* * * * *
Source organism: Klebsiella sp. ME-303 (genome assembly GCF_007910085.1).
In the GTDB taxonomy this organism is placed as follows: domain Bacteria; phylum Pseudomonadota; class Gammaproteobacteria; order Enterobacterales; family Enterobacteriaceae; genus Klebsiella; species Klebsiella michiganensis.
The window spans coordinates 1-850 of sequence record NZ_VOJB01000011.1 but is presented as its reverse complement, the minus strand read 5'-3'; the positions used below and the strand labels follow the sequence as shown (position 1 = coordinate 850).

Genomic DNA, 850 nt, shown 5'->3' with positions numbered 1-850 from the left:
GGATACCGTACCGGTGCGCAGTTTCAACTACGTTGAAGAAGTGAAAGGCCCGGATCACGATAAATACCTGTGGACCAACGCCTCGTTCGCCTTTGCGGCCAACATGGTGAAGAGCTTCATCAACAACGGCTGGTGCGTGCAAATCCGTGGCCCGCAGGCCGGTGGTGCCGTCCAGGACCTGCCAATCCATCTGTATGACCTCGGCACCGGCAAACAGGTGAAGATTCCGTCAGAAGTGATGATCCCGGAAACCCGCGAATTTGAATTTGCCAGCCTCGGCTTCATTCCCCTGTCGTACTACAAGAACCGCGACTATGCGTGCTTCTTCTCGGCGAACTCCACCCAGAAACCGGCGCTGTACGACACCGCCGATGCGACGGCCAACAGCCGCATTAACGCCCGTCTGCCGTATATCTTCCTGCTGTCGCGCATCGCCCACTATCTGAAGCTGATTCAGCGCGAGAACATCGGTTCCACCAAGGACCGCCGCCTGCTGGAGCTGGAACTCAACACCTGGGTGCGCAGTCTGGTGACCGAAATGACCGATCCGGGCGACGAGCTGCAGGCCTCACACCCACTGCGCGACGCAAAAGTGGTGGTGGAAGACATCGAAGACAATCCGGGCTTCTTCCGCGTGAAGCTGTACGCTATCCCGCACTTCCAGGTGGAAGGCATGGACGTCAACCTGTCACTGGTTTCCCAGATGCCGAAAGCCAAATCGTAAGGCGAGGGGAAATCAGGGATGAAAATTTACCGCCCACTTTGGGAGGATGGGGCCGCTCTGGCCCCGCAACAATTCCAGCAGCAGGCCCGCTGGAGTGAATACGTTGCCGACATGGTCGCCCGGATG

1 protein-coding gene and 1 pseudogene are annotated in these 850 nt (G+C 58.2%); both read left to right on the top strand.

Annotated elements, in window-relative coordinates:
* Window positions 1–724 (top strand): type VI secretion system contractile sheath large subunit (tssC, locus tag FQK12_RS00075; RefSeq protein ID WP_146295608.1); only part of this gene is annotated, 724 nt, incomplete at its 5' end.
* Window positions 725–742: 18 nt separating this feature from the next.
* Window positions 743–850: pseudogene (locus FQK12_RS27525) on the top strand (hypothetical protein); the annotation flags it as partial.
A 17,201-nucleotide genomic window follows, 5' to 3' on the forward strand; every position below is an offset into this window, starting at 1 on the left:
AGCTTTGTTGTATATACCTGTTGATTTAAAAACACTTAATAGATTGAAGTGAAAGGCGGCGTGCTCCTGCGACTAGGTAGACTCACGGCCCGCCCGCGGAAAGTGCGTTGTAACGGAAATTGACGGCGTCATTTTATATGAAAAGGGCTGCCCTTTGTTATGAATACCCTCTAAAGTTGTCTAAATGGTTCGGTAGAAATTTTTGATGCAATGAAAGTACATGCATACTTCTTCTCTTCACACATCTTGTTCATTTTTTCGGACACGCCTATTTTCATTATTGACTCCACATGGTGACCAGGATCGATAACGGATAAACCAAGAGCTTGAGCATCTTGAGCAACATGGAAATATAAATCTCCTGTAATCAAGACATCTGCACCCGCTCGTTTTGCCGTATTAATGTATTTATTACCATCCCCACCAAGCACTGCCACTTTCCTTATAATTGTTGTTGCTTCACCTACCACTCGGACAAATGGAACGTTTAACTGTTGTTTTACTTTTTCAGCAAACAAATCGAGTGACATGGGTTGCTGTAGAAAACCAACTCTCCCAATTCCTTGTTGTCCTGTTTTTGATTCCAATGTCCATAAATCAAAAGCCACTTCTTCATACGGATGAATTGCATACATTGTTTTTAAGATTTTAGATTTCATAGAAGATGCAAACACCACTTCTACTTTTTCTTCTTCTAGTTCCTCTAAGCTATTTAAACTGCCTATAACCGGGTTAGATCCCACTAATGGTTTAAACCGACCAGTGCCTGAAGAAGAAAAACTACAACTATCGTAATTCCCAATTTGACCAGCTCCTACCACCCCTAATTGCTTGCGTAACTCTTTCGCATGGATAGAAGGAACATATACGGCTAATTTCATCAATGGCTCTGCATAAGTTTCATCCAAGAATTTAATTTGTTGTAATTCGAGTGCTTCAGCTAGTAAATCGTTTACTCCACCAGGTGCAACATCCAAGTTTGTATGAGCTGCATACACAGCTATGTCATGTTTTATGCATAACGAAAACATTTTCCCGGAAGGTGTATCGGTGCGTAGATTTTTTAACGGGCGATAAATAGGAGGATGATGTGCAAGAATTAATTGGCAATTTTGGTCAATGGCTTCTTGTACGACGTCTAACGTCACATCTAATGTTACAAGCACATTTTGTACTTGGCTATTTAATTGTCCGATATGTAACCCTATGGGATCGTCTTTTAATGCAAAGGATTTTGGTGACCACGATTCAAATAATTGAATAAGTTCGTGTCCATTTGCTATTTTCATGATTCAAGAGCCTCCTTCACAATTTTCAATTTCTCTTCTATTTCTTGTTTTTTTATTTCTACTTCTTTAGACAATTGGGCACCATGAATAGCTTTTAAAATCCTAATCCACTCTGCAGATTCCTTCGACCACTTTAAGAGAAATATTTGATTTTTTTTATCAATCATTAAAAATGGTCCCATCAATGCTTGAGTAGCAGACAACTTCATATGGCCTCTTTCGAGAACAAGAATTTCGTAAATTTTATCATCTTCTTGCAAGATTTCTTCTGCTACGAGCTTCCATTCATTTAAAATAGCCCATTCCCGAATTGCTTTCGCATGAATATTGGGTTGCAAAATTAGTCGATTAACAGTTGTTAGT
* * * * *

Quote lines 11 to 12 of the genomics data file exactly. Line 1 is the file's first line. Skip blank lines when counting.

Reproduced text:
A 17,201-nucleotide genomic window follows, 5' to 3' on the forward strand; every position below is an offset into this window, starting at 1 on the left:
AGCTTTGTTGTATATACCTGTTGATTTAAAAACACTTAATAGATTGAAGTGAAAGGCGGCGTGCTCCTGCGACTAGGTAGACTCACGGCCCGCCCGCGGAAAGTGCGTTGTAACGGAAATTGACGGCGTCATTTTATATGAAAAGGGCTGCCCTTTGTTATGAATACCCTCTAAAGTTGTCTAAATGGTTCGGTAGAAATTTTTGATGCAATGAAAGTACATGCATACTTCTTCTCTTCACACATCTTGTTCATTTTTTCGGACACGCCTATTTTCATTATTGACTCCACATGGTGACCAGGATCGATAACGGATAAACCAAGAGCTTGAGCATCTTGAGCAACATGGAAATATAAATCTCCTGTAATCAAGACATCTGCACCCGCTCGTTTTGCCGTATTAATGTATTTATTACCATCCCCACCAAGCACTGCCACTTTCCTTATAATTGTTGTTGCTTCACCTACCACTCGGACAAATGGAACGTTTAACTGTTGTTTTACTTTTTCAGCAAACAAATCGAGTGACATGGGTTGCTGTAGAAAACCAACTCTCCCAATTCCTTGTTGTCCTGTTTTTGATTCCAATGTCCATAAATCAAAAGCCACTTCTTCATACGGATGAATTGCATACATTGTTTTTAAGATTTTAGATTTCATAGAAGATGCAAACACCACTTCTACTTTTTCTTCTTCTAGTTCCTCTAAGCTATTTAAACTGCCTATAACCGGGTTAGATCCCACTAATGGTTTAAACCGACCAGTGCCTGAAGAAGAAAAACTACAACTATCGTAATTCCCAATTTGACCAGCTCCTACCACCCCTAATTGCTTGCGTAACTCTTTCGCATGGATAGAAGGAACATATACGGCTAATTTCATCAATGGCTCTGCATAAGTTTCATCCAAGAATTTAATTTGTTGTAATTCGAGTGCTTCAGCTAGTAAATCGTTTACTCCACCAGGTGCAACATCCAAGTTTGTATGAGCTGCATACACAGCTATGTCATGTTTTATGCATAACGAAAACATTTTCCCGGAAGGTGTATCGGTGCGTAGATTTTTTAACGGGCGATAAATAGGAGGATGATGTGCAAGAATTAATTGGCAATTTTGGTCAATGGCTTCTTGTACGACGTCTAACGTCACATCTAATGTTACAAGCACATTTTGTACTTGGCTATTTAATTGTCCGATATGTAACCCTATGGGATCGTCTTTTAATGCAAAGGATTTTGGTGACCACGATTCAAATAATTGAATAAGTTCGTGTCCATTTGCTATTTTCATGATTCAAGAGCCTCCTTCACAATTTTCAATTTCTCTTCTATTTCTTGTTTTTTTATTTCTACTTCTTTAGACAATTGGGCACCATGAATAGCTTTTAAAATCCTAATCCACTCTGCAGATTCCTTCGACCACTTTAAGAGAAATATTTGATTTTTTTTATCAATCATTAAAAATGGTCCCATCAATGCTTGAGTAGCAGACAACTTCATATGGCCTCTTTCGAGAACAAGAATTTCGTAAATTTTATCATCTTCTTGCAAGATTTCTTCTGCTACGAGCTTCCATTCATTTAAAATAGCCCATTCCCGAATTGCTTTCGCATGAATATTGGGTTGCAAAATTAGTCGATTAACAGTTGTTAGT